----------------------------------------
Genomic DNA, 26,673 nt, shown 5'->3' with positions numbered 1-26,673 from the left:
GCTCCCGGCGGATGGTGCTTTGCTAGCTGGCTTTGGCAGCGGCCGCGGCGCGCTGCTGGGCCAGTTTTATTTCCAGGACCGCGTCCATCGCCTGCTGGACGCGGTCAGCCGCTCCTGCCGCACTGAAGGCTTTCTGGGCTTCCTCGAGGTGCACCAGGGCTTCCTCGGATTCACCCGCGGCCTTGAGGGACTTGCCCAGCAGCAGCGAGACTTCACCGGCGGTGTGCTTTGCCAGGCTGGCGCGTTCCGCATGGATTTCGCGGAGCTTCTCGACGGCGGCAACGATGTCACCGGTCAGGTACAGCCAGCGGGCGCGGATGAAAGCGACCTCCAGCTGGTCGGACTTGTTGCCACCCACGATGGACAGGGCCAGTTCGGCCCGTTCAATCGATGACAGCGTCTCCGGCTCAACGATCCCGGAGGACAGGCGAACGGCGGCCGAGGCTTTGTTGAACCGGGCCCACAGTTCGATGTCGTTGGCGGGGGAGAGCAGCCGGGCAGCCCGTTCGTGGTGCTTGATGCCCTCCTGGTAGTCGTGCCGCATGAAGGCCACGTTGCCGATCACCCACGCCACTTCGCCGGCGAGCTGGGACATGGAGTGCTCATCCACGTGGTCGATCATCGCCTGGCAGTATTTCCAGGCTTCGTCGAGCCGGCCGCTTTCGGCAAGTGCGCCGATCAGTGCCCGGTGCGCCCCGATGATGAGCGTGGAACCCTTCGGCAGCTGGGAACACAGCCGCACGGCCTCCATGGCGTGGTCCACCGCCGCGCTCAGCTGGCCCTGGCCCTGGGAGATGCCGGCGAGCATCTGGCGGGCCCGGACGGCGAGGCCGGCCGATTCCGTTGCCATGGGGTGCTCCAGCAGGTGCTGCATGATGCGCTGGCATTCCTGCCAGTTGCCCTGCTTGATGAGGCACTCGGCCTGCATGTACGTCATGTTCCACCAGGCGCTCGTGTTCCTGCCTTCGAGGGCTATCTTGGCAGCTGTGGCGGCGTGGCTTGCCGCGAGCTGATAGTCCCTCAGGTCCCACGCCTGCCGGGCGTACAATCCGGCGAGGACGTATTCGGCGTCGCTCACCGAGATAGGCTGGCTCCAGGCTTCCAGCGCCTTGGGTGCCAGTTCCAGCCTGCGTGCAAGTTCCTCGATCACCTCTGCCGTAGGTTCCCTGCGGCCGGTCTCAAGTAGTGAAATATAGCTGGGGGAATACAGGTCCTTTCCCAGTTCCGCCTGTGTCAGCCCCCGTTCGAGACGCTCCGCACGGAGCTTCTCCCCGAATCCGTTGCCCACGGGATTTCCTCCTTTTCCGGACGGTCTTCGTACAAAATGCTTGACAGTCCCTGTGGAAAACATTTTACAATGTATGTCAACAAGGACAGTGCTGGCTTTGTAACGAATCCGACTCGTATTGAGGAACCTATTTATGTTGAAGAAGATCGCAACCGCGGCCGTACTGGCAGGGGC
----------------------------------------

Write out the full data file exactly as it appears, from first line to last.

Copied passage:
Genomic DNA, 26,673 nt, shown 5'->3' with positions numbered 1-26,673 from the left:
GCTCCCGGCGGATGGTGCTTTGCTAGCTGGCTTTGGCAGCGGCCGCGGCGCGCTGCTGGGCCAGTTTTATTTCCAGGACCGCGTCCATCGCCTGCTGGACGCGGTCAGCCGCTCCTGCCGCACTGAAGGCTTTCTGGGCTTCCTCGAGGTGCACCAGGGCTTCCTCGGATTCACCCGCGGCCTTGAGGGACTTGCCCAGCAGCAGCGAGACTTCACCGGCGGTGTGCTTTGCCAGGCTGGCGCGTTCCGCATGGATTTCGCGGAGCTTCTCGACGGCGGCAACGATGTCACCGGTCAGGTACAGCCAGCGGGCGCGGATGAAAGCGACCTCCAGCTGGTCGGACTTGTTGCCACCCACGATGGACAGGGCCAGTTCGGCCCGTTCAATCGATGACAGCGTCTCCGGCTCAACGATCCCGGAGGACAGGCGAACGGCGGCCGAGGCTTTGTTGAACCGGGCCCACAGTTCGATGTCGTTGGCGGGGGAGAGCAGCCGGGCAGCCCGTTCGTGGTGCTTGATGCCCTCCTGGTAGTCGTGCCGCATGAAGGCCACGTTGCCGATCACCCACGCCACTTCGCCGGCGAGCTGGGACATGGAGTGCTCATCCACGTGGTCGATCATCGCCTGGCAGTATTTCCAGGCTTCGTCGAGCCGGCCGCTTTCGGCAAGTGCGCCGATCAGTGCCCGGTGCGCCCCGATGATGAGCGTGGAACCCTTCGGCAGCTGGGAACACAGCCGCACGGCCTCCATGGCGTGGTCCACCGCCGCGCTCAGCTGGCCCTGGCCCTGGGAGATGCCGGCGAGCATCTGGCGGGCCCGGACGGCGAGGCCGGCCGATTCCGTTGCCATGGGGTGCTCCAGCAGGTGCTGCATGATGCGCTGGCATTCCTGCCAGTTGCCCTGCTTGATGAGGCACTCGGCCTGCATGTACGTCATGTTCCACCAGGCGCTCGTGTTCCTGCCTTCGAGGGCTATCTTGGCAGCTGTGGCGGCGTGGCTTGCCGCGAGCTGATAGTCCCTCAGGTCCCACGCCTGCCGGGCGTACAATCCGGCGAGGACGTATTCGGCGTCGCTCACCGAGATAGGCTGGCTCCAGGCTTCCAGCGCCTTGGGTGCCAGTTCCAGCCTGCGTGCAAGTTCCTCGATCACCTCTGCCGTAGGTTCCCTGCGGCCGGTCTCAAGTAGTGAAATATAGCTGGGGGAATACAGGTCCTTTCCCAGTTCCGCCTGTGTCAGCCCCCGTTCGAGACGCTCCGCACGGAGCTTCTCCCCGAATCCGTTGCCCACGGGATTTCCTCCTTTTCCGGACGGTCTTCGTACAAAATGCTTGACAGTCCCTGTGGAAAACATTTTACAATGTATGTCAACAAGGACAGTGCTGGCTTTGTAACGAATCCGACTCGTATTGAGGAACCTATTTATGTTGAAGAAGATCGCAACCGCGGCCGTACTGGCAGGGGC